Chrysler Group LLC has opened up a referral- and lottery-based hiring process for about 60 new general production jobs left vacant through attrition at the Windsor Assembly Plant.
Starting Friday, each full-time employee can refer one candidate for consideration. Those applicants, who could make up a total of about 5,000 people, will be entered in a lottery and an unspecified number will be chosen for an interview.
The process comes from Unifor’s 2012 contractual agreement with Chrysler. Dino Chiodo, the Local 444 president, said the number of applicants is limited because of past situations with General Motors in Toronto where 13,000 people showed up believing 300 jobs were available, but only 20 or 30 were hired.
“It’s a process that’s a right for our members to have this referral done, and from that perspective, just thinking about going through 4,000 applications, you know certainly that we’re going to get 60 good, qualified individuals to do those jobs,” said Chiodo.
The new hires will also fall under the pay structure established in 2012 in which they start at $20 an hour and could earn up to $34 an hour in 10 years.
Because the positions have opened do to workers retiring or quitting, Chrysler Canada spokesperson LouAnn Gosselin said she doesn’t expect much change in the plant’s workforce numbers once they’re released for the year in January.
Gosselin said those selected through the lottery will fill out an application and go through the company’s standard hiring procedure.
“They have to have a high school or equivalent diploma and they’ll be subject to an interview, background check and medical tests before further employment consideration is given,” said Gosselin.
The people moving on to the next part of the selection process will be chosen Wednesday.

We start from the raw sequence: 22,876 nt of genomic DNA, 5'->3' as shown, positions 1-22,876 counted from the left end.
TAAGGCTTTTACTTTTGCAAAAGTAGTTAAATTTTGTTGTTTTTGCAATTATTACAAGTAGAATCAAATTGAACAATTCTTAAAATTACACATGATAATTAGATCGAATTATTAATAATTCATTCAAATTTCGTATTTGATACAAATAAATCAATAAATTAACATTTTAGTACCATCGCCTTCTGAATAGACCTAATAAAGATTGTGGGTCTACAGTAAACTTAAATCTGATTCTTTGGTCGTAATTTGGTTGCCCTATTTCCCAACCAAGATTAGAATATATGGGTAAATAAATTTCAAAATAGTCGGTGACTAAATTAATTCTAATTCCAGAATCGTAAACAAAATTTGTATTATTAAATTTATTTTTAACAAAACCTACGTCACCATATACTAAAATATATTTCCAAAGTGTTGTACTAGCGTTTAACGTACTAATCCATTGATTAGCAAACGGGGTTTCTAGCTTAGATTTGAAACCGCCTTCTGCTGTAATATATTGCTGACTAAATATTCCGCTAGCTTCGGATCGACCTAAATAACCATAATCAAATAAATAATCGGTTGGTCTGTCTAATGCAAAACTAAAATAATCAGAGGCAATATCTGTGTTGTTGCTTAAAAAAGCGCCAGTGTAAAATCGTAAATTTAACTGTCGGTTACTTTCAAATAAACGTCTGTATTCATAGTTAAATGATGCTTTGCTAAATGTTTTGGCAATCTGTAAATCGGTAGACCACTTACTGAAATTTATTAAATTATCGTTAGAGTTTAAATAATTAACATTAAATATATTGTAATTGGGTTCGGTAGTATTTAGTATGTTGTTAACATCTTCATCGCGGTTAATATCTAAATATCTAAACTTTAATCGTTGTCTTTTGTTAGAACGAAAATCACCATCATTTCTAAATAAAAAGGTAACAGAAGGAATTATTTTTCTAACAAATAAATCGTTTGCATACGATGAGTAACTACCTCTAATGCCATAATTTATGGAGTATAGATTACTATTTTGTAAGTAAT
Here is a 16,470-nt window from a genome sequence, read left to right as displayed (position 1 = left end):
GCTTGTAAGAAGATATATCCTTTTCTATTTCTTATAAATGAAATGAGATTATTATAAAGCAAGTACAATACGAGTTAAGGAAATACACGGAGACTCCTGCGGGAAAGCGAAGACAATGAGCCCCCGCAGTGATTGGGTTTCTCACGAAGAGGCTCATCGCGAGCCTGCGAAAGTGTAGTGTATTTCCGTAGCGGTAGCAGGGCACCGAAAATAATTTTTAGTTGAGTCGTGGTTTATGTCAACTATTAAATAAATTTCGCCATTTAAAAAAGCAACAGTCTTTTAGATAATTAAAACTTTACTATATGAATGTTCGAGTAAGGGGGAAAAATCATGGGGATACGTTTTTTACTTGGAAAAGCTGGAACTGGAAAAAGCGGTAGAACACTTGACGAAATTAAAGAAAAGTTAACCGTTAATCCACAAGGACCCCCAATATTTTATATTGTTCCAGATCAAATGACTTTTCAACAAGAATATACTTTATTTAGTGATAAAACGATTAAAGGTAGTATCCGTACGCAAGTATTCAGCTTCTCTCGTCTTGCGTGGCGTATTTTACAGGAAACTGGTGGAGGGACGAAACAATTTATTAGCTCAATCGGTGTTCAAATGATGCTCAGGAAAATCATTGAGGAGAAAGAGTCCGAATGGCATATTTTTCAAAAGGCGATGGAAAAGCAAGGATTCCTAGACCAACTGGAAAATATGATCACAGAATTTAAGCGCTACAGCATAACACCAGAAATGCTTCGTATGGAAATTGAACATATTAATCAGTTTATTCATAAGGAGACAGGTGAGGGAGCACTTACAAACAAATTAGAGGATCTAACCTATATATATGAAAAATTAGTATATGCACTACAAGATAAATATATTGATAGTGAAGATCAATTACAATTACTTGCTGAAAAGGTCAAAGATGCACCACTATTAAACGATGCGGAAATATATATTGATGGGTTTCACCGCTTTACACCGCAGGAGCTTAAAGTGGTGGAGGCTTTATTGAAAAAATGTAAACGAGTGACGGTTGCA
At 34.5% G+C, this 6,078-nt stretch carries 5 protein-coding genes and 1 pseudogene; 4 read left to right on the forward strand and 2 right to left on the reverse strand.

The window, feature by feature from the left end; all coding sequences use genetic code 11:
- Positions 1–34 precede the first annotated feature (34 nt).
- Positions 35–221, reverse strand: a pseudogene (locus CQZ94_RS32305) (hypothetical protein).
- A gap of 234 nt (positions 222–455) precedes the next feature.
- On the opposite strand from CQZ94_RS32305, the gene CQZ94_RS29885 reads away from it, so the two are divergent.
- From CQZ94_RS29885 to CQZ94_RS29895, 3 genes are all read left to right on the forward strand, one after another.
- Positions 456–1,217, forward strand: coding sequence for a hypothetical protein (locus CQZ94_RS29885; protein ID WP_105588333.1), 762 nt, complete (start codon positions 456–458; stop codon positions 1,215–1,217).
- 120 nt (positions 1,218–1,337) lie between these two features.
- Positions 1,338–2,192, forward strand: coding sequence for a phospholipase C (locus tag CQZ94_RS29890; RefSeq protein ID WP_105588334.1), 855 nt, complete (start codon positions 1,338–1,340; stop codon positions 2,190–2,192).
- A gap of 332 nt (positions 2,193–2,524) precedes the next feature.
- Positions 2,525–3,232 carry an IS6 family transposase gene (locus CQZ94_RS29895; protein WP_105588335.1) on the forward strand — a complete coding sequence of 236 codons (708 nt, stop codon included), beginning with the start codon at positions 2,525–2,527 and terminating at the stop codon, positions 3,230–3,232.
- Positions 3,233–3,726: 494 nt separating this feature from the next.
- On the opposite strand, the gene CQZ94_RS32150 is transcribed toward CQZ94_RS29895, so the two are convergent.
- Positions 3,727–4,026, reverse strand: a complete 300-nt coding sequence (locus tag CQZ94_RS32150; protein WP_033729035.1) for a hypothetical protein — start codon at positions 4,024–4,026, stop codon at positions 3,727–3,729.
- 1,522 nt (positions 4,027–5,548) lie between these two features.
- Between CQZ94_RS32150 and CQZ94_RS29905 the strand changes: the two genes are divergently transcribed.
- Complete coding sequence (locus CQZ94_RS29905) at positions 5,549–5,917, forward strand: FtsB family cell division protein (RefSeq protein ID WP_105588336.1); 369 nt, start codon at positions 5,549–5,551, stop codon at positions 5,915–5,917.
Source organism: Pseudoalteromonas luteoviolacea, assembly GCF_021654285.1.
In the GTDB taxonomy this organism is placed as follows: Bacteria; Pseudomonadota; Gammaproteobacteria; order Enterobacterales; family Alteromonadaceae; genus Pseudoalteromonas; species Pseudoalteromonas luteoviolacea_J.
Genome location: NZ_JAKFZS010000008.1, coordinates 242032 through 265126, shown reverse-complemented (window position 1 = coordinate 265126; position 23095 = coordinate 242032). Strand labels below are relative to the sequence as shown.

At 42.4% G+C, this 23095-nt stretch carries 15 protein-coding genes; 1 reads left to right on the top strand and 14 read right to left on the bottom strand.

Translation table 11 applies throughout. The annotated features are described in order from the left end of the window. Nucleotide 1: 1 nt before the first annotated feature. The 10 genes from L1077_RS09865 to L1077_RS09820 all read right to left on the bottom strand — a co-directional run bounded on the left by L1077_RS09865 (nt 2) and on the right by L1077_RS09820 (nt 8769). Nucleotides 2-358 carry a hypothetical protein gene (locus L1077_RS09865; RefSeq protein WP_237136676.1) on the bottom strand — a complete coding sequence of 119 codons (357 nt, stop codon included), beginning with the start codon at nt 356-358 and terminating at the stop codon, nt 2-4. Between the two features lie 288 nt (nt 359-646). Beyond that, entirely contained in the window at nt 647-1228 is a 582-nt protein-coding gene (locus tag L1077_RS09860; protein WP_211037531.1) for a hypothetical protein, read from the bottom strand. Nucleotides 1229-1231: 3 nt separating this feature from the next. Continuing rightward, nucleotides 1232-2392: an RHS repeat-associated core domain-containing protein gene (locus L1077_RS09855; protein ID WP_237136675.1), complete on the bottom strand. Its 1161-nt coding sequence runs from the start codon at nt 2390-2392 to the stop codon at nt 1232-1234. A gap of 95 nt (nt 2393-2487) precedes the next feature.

Tony Faria, co-director of automotive research at the University of Windsor, said hiring by referrals is a good way to get started if current employees are liked by the company. However, he said he’s not as enthusiastic about the lottery system.
“I think it would be better to take a look at the resumes of those referrals and go after the ones you think are most qualified, rather than just a random selection, which may get some of the better people that have been referred, but also some of the not-as- good people that have been referred,” said Faria.
While Faria said Chrysler hiring is always good news, these jobs opening up doesn’t give any indication of Chrysler’s long-term plans in Windsor. He said because the plant is already operating at capacity with three shifts, the company does not have many options for increasing the total number of jobs.
The plant added about 1,500 workers when it created the third shift in 1993.
Chiodo said this is really the first time since 2001 the plant has sent out a substantial hiring call for people who have not been laid off.
“This recognizes that the union and management group both understand that we need more people to keep operations running within our facility, and that’s a good start to being able to be more competitive,” Chiodo said.